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Resistance training burns more calories than we thought, proves study

Published on:11 August 2021, 12:00pm IST
Findings from a new University of Kentucky College of Medicine and College of Health Sciences study add to growing evidence that resistance exercise has unique benefits for fat loss.
ANI
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resistance training
Have you tried resistance training for weight loss? Image courtesy: Shuttersock

Findings from a new University of Kentucky College of Medicine and College of Health Sciences study add to growing evidence that resistance exercise has unique benefits for fat loss.

The Department of Physiology and Centre for Muscle Biology study published in the FASEB Journal found that resistance-like exercise regulates fat cell metabolism at a molecular level.

Here’s how resistance training helps in weight loss

The study results in mice and humans show that in response to mechanical loading, muscle cells release particles called extracellular vesicles that give fat cells instructions to enter fat-burning mode.

why resistance bands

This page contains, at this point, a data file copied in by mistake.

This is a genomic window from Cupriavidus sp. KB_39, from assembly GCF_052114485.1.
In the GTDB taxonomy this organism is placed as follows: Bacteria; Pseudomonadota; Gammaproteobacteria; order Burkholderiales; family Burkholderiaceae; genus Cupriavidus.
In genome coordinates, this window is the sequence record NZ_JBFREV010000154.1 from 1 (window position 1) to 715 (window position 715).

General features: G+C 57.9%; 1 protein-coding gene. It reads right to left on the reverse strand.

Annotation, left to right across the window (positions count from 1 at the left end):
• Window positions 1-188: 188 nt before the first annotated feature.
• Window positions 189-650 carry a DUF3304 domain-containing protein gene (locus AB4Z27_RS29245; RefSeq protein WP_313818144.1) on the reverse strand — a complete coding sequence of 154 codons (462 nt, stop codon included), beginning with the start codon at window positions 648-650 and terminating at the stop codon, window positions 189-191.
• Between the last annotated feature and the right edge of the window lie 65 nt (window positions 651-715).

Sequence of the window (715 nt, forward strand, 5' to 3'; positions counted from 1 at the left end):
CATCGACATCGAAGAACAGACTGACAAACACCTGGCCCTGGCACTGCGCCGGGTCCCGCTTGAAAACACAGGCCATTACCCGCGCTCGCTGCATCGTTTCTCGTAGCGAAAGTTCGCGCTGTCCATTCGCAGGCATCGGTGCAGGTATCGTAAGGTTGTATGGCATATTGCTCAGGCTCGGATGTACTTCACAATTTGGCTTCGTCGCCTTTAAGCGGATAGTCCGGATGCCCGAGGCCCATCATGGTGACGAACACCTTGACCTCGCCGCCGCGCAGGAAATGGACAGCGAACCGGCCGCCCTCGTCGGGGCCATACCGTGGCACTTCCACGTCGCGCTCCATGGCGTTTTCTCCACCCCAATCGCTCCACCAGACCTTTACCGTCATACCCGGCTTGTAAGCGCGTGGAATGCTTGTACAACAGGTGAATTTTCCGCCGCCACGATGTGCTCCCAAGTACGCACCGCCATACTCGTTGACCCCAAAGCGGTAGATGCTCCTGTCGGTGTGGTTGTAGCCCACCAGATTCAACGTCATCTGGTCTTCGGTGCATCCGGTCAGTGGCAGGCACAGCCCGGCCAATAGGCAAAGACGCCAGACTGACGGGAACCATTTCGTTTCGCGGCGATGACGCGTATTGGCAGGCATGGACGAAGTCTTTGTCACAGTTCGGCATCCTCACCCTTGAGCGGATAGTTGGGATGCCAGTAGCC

Learn how resistance bands make for an effective tool to build muscle strength, with less risk of injury. Image courtesy: Shutterstock

Extracellular vesicles were initially understood as a way for cells to selectively eliminate proteins, lipids and RNA. Recently, scientists discovered that they also play a role in intercellular communication.

The study adds a new dimension to how skeletal muscle communicates with other tissues by using extracellular vesicles, says John McCarthy, Ph.D., study author and associate professor in the UK Department of Physiology.

“To our knowledge, this is the first demonstration of how weight training initiates metabolic adaptations in fat tissue, which is crucial for determining whole-body metabolic outcomes,” McCarthy said. “The ability of resistance exercise-induced extracellular vesicles to improve fat metabolism has significant clinical implications.”

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McCarthy’s research team was led by post-doc Ivan Vechetti, now at the University of Nebraska, in collaboration with the Center for Muscle Biology, directed by Joseph Hamburg Endowed Professor Charlotte Peterson, Ph.D.